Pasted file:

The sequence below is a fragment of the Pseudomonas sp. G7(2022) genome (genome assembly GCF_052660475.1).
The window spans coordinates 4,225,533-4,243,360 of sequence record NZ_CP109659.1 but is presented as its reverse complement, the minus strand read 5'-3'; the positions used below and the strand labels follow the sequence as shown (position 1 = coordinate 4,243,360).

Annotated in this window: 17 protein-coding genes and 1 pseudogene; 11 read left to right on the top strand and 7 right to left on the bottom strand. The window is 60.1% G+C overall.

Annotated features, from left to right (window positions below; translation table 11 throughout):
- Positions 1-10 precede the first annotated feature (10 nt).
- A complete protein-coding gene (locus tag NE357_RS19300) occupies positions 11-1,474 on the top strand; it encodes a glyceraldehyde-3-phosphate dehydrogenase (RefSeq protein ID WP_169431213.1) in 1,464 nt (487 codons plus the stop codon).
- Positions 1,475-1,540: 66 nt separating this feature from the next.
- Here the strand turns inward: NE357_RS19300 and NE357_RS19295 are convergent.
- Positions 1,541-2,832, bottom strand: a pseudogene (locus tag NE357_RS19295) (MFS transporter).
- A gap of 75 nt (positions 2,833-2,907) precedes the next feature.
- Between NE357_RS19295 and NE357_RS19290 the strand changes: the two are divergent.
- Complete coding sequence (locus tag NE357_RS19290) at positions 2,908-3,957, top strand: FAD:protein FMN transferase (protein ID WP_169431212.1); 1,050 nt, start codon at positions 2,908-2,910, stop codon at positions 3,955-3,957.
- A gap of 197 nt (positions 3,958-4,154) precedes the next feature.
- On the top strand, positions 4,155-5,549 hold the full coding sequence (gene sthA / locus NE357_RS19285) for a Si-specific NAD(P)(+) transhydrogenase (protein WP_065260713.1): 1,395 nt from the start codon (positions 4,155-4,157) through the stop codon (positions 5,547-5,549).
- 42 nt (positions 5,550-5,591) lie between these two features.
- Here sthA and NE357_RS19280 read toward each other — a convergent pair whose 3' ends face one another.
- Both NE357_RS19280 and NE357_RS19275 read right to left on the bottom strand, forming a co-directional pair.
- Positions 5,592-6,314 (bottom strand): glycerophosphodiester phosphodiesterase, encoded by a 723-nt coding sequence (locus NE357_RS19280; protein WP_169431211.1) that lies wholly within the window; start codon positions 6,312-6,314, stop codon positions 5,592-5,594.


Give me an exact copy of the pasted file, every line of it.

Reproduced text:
The sequence below is a fragment of the Pseudomonas sp. G7(2022) genome (genome assembly GCF_052660475.1).
The window spans coordinates 4,225,533-4,243,360 of sequence record NZ_CP109659.1 but is presented as its reverse complement, the minus strand read 5'-3'; the positions used below and the strand labels follow the sequence as shown (position 1 = coordinate 4,243,360).

Annotated in this window: 17 protein-coding genes and 1 pseudogene; 11 read left to right on the top strand and 7 right to left on the bottom strand. The window is 60.1% G+C overall.

Annotated features, from left to right (window positions below; translation table 11 throughout):
- Positions 1-10 precede the first annotated feature (10 nt).
- A complete protein-coding gene (locus tag NE357_RS19300) occupies positions 11-1,474 on the top strand; it encodes a glyceraldehyde-3-phosphate dehydrogenase (RefSeq protein ID WP_169431213.1) in 1,464 nt (487 codons plus the stop codon).
- Positions 1,475-1,540: 66 nt separating this feature from the next.
- Here the strand turns inward: NE357_RS19300 and NE357_RS19295 are convergent.
- Positions 1,541-2,832, bottom strand: a pseudogene (locus tag NE357_RS19295) (MFS transporter).
- A gap of 75 nt (positions 2,833-2,907) precedes the next feature.
- Between NE357_RS19295 and NE357_RS19290 the strand changes: the two are divergent.
- Complete coding sequence (locus tag NE357_RS19290) at positions 2,908-3,957, top strand: FAD:protein FMN transferase (protein ID WP_169431212.1); 1,050 nt, start codon at positions 2,908-2,910, stop codon at positions 3,955-3,957.
- A gap of 197 nt (positions 3,958-4,154) precedes the next feature.
- On the top strand, positions 4,155-5,549 hold the full coding sequence (gene sthA / locus NE357_RS19285) for a Si-specific NAD(P)(+) transhydrogenase (protein WP_065260713.1): 1,395 nt from the start codon (positions 4,155-4,157) through the stop codon (positions 5,547-5,549).
- 42 nt (positions 5,550-5,591) lie between these two features.
- Here sthA and NE357_RS19280 read toward each other — a convergent pair whose 3' ends face one another.
- Both NE357_RS19280 and NE357_RS19275 read right to left on the bottom strand, forming a co-directional pair.
- Positions 5,592-6,314 (bottom strand): glycerophosphodiester phosphodiesterase, encoded by a 723-nt coding sequence (locus NE357_RS19280; protein WP_169431211.1) that lies wholly within the window; start codon positions 6,312-6,314, stop codon positions 5,592-5,594.